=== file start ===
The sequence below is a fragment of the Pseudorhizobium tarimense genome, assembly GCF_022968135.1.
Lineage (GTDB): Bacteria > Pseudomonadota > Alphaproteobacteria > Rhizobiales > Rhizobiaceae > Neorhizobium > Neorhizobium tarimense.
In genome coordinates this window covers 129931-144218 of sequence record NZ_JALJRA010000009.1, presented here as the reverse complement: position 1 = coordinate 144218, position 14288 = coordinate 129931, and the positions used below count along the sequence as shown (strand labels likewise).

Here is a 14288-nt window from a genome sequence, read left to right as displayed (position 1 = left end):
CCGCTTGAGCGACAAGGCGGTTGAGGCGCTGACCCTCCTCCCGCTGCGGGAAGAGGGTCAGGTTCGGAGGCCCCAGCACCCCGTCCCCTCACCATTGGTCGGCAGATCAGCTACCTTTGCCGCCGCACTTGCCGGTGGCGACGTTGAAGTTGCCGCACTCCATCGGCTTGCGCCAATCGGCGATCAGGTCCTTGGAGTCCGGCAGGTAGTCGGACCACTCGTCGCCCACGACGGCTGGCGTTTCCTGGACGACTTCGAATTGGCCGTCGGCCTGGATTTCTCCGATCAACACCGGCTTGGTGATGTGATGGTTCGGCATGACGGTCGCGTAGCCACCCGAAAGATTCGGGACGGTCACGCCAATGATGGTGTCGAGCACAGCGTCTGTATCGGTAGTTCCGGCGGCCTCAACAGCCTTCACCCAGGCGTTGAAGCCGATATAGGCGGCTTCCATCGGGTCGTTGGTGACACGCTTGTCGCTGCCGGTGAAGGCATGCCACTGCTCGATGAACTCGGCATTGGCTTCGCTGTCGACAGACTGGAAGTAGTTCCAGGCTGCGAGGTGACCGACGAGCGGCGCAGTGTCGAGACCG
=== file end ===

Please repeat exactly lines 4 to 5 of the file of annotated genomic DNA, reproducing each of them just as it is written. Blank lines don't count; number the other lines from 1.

Here is a 14288-nt window from a genome sequence, read left to right as displayed (position 1 = left end):
CCGCTTGAGCGACAAGGCGGTTGAGGCGCTGACCCTCCTCCCGCTGCGGGAAGAGGGTCAGGTTCGGAGGCCCCAGCACCCCGTCCCCTCACCATTGGTCGGCAGATCAGCTACCTTTGCCGCCGCACTTGCCGGTGGCGACGTTGAAGTTGCCGCACTCCATCGGCTTGCGCCAATCGGCGATCAGGTCCTTGGAGTCCGGCAGGTAGTCGGACCACTCGTCGCCCACGACGGCTGGCGTTTCCTGGACGACTTCGAATTGGCCGTCGGCCTGGATTTCTCCGATCAACACCGGCTTGGTGATGTGATGGTTCGGCATGACGGTCGCGTAGCCACCCGAAAGATTCGGGACGGTCACGCCAATGATGGTGTCGAGCACAGCGTCTGTATCGGTAGTTCCGGCGGCCTCAACAGCCTTCACCCAGGCGTTGAAGCCGATATAGGCGGCTTCCATCGGGTCGTTGGTGACACGCTTGTCGCTGCCGGTGAAGGCATGCCACTGCTCGATGAACTCGGCATTGGCTTCGCTGTCGACAGACTGGAAGTAGTTCCAGGCTGCGAGGTGACCGACGAGCGGCGCAGTGTCGAGACCG